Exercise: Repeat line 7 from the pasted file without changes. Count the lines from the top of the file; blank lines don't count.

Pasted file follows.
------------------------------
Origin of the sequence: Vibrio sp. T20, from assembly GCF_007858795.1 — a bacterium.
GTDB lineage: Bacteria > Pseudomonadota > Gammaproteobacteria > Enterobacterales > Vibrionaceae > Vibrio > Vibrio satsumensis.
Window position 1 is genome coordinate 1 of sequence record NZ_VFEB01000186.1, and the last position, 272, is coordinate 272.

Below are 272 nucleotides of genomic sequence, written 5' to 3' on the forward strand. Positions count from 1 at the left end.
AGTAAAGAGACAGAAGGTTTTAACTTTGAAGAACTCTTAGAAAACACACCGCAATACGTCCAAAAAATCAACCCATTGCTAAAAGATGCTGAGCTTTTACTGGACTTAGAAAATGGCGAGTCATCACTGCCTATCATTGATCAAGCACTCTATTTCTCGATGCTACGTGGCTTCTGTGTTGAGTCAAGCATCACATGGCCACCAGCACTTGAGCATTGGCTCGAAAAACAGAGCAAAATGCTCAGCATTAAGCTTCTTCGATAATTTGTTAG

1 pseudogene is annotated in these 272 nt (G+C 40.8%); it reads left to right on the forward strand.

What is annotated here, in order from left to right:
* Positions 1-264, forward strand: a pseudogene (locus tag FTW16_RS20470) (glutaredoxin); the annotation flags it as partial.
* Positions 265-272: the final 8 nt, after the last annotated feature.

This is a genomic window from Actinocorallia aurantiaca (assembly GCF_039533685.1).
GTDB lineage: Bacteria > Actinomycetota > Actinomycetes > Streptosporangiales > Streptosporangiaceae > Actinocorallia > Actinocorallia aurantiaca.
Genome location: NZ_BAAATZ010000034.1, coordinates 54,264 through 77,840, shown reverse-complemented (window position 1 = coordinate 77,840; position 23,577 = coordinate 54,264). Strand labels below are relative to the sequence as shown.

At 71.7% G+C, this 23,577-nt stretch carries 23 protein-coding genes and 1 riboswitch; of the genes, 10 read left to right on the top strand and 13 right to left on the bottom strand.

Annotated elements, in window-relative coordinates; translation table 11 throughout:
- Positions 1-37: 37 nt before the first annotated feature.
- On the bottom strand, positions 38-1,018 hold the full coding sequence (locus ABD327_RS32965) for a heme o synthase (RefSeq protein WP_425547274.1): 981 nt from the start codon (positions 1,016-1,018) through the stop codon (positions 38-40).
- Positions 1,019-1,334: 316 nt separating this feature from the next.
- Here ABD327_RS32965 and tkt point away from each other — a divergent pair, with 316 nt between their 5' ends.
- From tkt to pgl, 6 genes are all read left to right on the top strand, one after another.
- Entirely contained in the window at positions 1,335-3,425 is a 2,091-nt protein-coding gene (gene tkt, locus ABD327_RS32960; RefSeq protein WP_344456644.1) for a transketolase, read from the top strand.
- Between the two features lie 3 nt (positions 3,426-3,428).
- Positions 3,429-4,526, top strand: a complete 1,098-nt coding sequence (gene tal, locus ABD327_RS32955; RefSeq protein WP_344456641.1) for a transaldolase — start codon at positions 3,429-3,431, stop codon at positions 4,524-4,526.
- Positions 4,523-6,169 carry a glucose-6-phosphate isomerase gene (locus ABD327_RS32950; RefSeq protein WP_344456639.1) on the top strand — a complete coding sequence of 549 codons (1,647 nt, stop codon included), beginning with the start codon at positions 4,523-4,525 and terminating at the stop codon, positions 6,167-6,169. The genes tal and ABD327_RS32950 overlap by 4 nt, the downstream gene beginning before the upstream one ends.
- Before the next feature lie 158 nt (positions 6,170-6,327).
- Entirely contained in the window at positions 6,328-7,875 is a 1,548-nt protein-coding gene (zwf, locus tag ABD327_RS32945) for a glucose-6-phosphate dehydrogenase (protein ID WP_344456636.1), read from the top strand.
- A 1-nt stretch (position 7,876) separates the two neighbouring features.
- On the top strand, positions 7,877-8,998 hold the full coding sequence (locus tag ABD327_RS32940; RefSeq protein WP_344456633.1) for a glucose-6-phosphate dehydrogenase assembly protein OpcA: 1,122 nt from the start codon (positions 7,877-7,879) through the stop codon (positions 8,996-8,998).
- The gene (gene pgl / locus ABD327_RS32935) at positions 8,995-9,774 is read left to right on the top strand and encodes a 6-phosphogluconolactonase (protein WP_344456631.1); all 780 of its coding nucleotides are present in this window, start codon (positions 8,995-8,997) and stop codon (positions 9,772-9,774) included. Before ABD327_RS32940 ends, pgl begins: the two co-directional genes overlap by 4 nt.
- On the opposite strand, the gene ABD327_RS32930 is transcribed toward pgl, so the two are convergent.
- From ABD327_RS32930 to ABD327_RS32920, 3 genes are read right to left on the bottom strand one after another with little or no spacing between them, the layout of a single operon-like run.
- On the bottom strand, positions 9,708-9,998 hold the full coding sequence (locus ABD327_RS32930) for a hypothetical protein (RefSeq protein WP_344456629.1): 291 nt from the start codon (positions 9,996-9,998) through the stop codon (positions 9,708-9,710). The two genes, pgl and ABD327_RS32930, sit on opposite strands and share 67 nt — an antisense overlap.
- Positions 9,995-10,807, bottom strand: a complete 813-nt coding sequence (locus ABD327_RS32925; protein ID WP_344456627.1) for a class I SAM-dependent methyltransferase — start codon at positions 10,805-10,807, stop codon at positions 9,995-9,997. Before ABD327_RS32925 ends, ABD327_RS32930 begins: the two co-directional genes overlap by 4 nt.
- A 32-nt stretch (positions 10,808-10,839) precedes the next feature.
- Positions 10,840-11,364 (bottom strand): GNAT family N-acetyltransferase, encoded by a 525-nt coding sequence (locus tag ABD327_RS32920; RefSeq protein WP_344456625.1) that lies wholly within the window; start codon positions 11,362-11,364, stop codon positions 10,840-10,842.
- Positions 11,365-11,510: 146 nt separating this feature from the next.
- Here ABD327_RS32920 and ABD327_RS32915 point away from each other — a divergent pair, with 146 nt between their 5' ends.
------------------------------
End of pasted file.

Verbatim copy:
What is annotated here, in order from left to right: